Virtual Care for Pets 101: What to Know Before You Call

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Learn the basics of how virtual care for pets works and what to know before calling.

Technology has changed almost every aspect of our lives, including the way we care for our pets. Tasks such as ordering kibble online, checking in on our furry friends at home via a pet monitor, or scheduling a dog walker are all made easier with technology. Not surprisingly, virtual medical care is not only being used to treat people, but is also being used to treat animals. Pet care professionals are jumping on the “bandwidth wagon” and are increasingly using technology as a tool in the treatment and care of pets.  


Virtual care is the broad term used for any health care provider that uses some type of technology to interact with patients and render care. Unlike humans, most cats and dogs can’t text the vet when feeling under the weather. But more and more pet owners are recognizing the convenience of using technology when seeking medical treatment for pets. For example, a pet parent could have a video chat with a veterinarian and use the camera to show the condition of the pet. This is particularly helpful in an emergency or when an older pet is less mobile.  

Virtual care is not necessarily a substitution for an actual visit to the veterinarian, but can be convenient for a preliminary examination or follow-up. Also, there are state and federal regulations that require a VCPR (veterinarian-client-patient-relationship) before prescribing medication or rendering medical care. While there is an exception for emergency medical care for pets, the VCPR is an important safeguard to ensure your pet’s safety. Because of these safeguards, most states will require an in-person examination before medical services can be rendered. Once there is a VCPR, your pet care professional can explain the options available through virtual care. Make sure that you are comfortable with virtual care and that type of interaction. You should also be comfortable and aware of the technology required to use virtual care. The option to use virtual care is an important factor you should consider when choosing a pet care provider, so be sure to ask any questions you may have.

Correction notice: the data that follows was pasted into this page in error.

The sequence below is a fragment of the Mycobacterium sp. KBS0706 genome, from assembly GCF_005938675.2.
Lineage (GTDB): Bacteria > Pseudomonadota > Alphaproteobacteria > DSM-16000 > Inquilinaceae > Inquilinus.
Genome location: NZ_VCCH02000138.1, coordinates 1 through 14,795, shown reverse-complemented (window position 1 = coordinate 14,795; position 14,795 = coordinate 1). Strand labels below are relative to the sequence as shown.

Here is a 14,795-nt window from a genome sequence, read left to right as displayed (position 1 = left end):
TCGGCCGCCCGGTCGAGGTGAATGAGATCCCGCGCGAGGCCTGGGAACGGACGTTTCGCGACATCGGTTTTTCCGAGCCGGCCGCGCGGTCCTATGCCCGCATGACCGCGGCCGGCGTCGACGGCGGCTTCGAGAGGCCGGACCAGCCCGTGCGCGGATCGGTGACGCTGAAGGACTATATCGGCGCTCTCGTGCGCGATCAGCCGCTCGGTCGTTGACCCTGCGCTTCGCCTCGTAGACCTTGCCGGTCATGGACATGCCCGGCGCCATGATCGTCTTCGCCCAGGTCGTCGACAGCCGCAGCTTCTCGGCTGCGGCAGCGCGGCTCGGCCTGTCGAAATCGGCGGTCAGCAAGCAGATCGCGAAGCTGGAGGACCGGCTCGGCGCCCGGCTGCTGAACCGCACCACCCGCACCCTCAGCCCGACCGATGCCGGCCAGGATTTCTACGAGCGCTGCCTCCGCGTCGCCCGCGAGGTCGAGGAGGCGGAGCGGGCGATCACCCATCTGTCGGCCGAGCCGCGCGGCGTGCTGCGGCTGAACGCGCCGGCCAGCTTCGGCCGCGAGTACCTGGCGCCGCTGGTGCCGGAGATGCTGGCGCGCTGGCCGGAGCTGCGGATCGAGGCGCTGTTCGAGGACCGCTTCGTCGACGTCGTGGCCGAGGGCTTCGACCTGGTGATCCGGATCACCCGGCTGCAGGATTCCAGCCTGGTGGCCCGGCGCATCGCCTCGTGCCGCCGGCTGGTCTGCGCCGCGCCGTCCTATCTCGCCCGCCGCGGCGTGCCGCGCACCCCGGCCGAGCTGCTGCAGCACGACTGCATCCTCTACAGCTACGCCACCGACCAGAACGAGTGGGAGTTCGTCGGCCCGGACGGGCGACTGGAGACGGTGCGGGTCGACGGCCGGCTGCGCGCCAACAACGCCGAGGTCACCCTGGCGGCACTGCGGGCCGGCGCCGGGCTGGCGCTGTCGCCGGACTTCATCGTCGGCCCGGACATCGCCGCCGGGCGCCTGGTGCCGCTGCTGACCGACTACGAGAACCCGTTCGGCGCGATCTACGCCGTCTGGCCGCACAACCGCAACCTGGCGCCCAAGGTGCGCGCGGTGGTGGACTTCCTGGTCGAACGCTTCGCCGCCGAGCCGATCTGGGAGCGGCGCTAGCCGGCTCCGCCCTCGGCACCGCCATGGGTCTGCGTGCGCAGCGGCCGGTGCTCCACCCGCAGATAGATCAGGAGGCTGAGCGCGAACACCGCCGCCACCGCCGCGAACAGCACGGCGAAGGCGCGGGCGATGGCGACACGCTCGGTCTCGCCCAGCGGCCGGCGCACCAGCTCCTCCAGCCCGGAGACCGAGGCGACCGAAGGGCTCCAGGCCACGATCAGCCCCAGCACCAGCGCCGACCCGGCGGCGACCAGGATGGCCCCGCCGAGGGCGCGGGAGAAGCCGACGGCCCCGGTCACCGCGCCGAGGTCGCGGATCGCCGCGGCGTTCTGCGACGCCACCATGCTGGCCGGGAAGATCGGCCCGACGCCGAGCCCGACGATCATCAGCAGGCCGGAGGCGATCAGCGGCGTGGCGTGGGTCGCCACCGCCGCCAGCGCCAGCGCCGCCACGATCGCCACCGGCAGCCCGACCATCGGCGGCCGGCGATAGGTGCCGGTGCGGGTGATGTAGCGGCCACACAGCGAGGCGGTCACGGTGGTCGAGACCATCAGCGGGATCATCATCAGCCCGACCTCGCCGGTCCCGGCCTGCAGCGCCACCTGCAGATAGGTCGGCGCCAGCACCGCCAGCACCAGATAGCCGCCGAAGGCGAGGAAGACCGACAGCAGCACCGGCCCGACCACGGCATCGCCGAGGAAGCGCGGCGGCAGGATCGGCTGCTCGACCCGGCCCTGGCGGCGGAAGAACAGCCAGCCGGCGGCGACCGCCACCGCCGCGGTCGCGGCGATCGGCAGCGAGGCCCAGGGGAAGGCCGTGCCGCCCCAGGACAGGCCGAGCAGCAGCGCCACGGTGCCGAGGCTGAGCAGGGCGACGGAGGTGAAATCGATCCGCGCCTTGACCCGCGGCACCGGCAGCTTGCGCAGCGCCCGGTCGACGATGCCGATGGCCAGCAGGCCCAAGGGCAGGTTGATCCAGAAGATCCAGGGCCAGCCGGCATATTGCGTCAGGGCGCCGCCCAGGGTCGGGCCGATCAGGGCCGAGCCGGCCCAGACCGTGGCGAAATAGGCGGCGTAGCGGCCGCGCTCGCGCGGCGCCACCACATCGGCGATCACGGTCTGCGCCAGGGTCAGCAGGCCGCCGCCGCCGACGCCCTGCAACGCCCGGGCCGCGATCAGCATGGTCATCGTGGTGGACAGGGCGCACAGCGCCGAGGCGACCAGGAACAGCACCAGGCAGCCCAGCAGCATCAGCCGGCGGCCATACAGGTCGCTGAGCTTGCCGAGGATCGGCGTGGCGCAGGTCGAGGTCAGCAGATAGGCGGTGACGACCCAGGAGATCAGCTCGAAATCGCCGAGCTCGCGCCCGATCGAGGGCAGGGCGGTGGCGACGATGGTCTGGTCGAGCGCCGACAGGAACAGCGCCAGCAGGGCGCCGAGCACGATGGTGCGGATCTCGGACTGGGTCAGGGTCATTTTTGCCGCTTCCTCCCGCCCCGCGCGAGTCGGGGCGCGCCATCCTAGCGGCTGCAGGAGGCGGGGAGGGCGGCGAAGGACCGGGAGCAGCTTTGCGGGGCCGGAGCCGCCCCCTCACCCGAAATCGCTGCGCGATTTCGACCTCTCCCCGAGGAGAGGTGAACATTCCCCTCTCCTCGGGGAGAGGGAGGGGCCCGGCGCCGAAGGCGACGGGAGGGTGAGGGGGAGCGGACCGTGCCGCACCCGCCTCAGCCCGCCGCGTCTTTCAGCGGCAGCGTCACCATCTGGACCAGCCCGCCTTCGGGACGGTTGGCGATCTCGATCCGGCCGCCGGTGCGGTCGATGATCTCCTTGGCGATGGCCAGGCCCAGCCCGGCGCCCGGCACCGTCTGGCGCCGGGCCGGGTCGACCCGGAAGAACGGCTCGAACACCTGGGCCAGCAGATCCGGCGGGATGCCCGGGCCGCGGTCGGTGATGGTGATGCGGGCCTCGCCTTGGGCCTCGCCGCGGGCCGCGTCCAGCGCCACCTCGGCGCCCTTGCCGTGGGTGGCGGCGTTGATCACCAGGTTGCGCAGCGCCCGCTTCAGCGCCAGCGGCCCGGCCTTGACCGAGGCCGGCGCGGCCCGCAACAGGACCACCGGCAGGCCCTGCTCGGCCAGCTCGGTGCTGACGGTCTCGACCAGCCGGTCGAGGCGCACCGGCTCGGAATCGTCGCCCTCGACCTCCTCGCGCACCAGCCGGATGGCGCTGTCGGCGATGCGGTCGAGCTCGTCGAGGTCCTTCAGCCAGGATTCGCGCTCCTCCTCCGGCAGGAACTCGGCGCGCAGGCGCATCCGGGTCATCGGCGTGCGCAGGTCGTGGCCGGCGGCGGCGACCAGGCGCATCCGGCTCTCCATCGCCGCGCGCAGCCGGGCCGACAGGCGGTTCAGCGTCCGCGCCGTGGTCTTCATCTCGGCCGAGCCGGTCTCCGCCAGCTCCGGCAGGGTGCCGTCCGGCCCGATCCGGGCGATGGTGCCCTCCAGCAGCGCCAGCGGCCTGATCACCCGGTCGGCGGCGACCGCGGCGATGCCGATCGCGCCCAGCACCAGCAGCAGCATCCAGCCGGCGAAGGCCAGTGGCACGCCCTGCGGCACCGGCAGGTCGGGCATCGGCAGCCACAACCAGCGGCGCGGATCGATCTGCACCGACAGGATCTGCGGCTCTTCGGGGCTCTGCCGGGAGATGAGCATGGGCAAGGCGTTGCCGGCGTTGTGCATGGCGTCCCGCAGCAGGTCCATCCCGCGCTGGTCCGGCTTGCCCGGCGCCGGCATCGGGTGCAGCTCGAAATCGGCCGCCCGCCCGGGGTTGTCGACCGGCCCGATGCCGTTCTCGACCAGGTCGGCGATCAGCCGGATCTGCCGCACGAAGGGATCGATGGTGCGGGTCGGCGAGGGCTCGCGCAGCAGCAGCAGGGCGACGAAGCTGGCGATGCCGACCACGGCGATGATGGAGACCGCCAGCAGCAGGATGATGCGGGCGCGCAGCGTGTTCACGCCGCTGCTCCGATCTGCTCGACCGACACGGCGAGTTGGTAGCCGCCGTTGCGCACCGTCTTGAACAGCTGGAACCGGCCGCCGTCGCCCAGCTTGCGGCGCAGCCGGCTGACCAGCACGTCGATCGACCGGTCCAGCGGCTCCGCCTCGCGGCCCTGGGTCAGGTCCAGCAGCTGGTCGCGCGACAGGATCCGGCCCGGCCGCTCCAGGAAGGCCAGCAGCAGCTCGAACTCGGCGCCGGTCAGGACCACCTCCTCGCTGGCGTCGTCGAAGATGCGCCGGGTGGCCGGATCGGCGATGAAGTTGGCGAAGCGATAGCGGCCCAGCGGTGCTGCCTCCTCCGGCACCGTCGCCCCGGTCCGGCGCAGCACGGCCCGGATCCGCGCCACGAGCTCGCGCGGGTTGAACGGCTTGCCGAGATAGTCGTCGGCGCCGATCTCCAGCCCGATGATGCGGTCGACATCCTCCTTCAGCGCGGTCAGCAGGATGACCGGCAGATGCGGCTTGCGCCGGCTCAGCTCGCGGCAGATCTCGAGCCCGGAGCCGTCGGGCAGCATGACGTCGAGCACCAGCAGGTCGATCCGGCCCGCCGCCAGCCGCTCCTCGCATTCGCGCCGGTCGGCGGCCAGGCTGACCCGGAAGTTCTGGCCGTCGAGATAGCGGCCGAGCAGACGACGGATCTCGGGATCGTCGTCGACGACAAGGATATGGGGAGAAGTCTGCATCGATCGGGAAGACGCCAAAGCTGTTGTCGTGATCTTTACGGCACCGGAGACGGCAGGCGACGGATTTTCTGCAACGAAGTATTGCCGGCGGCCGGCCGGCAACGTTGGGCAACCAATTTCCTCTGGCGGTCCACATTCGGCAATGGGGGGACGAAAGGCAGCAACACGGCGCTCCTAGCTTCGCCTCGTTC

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There are several benefits of virtual care for your pet, but with most decisions regarding your furry best friend, you must consider your pet’s personality, likes and dislikes, as well as age, temperament and how stressful a visit to the vet can be. For fearful pets and their pet parents, virtual care can be an excellent option. Scenarios like postsurgical care, general wellness advice, after-hours care, or hospice care are potentially well suited for using virtual pet care.1 A veterinarian who uses virtual care can monitor your pet’s progress in between visits, and an on-line consultation can certainly create less stress for you and your pet.  

Another benefit of virtual care is convenience. Originally, providing medical care via technology was necessary due to distance or other factors such as weather or lack of transportation. In addition to saving a drive to the vet, virtual care for pets can be obtained 24 hours a day, seven days a week if an emergency arises. Also, virtual care allows a pet care provider to easily check in on a pet post-surgery or monitor an on-going condition with a simple video call. Moreover, your pet will be more relaxed and comfortable at home which can provide a more accurate picture of your pet’s condition.